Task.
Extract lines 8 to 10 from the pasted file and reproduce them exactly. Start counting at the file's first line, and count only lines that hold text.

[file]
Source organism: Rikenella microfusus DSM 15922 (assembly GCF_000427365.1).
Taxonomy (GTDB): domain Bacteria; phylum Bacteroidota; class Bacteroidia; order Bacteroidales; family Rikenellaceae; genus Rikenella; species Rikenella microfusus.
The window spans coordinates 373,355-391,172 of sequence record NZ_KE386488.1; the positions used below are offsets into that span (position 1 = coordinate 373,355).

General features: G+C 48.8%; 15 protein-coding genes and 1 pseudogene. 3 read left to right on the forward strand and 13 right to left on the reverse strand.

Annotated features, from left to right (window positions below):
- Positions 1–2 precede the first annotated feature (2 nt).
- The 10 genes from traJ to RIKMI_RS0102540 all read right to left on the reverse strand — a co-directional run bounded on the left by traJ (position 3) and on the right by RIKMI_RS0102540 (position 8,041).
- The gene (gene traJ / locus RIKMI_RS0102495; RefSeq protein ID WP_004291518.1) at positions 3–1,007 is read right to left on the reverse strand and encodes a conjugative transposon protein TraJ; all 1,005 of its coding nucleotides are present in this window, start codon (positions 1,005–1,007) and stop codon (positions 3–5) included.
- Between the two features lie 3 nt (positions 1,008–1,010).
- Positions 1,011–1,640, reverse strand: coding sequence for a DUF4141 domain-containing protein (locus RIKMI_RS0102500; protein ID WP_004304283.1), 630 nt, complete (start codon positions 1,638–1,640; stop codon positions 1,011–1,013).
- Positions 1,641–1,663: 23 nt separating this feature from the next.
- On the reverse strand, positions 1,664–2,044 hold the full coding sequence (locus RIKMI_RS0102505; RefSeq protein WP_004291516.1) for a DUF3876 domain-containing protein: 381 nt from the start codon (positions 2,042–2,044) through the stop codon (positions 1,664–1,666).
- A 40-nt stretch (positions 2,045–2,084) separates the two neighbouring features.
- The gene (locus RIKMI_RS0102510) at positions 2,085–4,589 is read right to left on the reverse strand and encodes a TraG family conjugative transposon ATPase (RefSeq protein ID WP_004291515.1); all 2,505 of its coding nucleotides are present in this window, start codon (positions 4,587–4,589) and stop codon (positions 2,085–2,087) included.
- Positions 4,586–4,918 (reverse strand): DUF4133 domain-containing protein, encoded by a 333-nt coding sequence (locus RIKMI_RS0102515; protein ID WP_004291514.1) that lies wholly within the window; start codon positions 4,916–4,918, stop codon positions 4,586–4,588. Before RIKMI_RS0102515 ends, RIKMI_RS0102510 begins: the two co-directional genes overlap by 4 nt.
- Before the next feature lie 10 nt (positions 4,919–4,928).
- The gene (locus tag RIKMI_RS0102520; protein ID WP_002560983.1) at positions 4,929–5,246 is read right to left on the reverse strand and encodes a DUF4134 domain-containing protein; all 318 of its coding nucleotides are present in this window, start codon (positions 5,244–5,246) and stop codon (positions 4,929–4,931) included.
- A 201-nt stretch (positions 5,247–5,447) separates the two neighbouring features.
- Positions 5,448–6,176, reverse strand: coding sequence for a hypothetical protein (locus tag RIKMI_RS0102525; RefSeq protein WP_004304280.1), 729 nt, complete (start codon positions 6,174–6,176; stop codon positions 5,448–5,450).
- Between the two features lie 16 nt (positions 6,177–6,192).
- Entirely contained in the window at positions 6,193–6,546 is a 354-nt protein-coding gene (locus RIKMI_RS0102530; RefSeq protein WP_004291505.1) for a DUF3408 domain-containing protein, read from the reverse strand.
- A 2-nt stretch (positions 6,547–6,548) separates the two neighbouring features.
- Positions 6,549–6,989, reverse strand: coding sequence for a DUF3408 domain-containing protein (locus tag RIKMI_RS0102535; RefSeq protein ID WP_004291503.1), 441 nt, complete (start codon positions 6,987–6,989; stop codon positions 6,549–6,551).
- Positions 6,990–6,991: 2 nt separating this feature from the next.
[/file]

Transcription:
- The gene (gene traJ / locus RIKMI_RS0102495; RefSeq protein ID WP_004291518.1) at positions 3–1,007 is read right to left on the reverse strand and encodes a conjugative transposon protein TraJ; all 1,005 of its coding nucleotides are present in this window, start codon (positions 1,005–1,007) and stop codon (positions 3–5) included.
- Between the two features lie 3 nt (positions 1,008–1,010).
- Positions 1,011–1,640, reverse strand: coding sequence for a DUF4141 domain-containing protein (locus RIKMI_RS0102500; protein ID WP_004304283.1), 630 nt, complete (start codon positions 1,638–1,640; stop codon positions 1,011–1,013).